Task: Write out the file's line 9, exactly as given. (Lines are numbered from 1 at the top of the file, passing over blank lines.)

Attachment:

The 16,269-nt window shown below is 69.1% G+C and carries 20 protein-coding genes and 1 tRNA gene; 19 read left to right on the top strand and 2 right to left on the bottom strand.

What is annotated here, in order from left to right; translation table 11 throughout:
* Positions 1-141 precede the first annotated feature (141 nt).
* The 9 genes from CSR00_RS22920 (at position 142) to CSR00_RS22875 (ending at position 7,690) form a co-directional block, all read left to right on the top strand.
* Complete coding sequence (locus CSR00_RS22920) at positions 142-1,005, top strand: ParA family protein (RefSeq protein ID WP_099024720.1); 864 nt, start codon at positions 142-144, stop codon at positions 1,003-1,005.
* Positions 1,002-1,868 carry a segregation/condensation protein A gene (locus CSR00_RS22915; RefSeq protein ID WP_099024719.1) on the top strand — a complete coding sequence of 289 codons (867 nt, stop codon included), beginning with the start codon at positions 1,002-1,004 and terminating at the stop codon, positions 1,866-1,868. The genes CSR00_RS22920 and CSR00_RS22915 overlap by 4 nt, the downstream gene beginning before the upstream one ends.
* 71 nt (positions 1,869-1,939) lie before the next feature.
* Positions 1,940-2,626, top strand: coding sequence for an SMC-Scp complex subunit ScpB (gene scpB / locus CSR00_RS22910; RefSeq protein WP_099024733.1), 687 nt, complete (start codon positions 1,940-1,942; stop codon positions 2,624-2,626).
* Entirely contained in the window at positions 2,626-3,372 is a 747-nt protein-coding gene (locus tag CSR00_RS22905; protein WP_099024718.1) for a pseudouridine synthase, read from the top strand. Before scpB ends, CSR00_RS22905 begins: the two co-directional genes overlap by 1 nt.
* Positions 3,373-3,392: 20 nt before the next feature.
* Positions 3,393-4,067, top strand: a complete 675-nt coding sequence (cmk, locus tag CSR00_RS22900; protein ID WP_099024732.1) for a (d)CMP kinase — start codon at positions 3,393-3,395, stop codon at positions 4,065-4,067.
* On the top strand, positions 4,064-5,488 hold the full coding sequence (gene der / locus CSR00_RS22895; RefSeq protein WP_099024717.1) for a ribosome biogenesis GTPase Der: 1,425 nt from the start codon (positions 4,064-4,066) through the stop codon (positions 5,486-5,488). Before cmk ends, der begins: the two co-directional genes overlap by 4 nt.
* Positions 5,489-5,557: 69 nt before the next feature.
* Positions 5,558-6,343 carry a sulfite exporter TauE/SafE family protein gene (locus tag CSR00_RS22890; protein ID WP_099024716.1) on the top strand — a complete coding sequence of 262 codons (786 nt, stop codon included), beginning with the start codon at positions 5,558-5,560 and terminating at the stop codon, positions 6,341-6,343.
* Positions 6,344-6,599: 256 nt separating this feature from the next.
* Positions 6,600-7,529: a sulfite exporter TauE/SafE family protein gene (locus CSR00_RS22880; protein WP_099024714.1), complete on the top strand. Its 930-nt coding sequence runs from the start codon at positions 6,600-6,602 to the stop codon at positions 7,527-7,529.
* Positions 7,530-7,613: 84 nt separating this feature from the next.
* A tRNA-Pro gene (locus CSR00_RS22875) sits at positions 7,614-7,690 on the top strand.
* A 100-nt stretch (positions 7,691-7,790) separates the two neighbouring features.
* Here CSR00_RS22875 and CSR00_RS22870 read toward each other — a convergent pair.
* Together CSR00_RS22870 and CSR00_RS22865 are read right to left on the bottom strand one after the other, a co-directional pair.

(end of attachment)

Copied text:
* Entirely contained in the window at positions 2,626-3,372 is a 747-nt protein-coding gene (locus tag CSR00_RS22905; protein WP_099024718.1) for a pseudouridine synthase, read from the top strand. Before scpB ends, CSR00_RS22905 begins: the two co-directional genes overlap by 1 nt.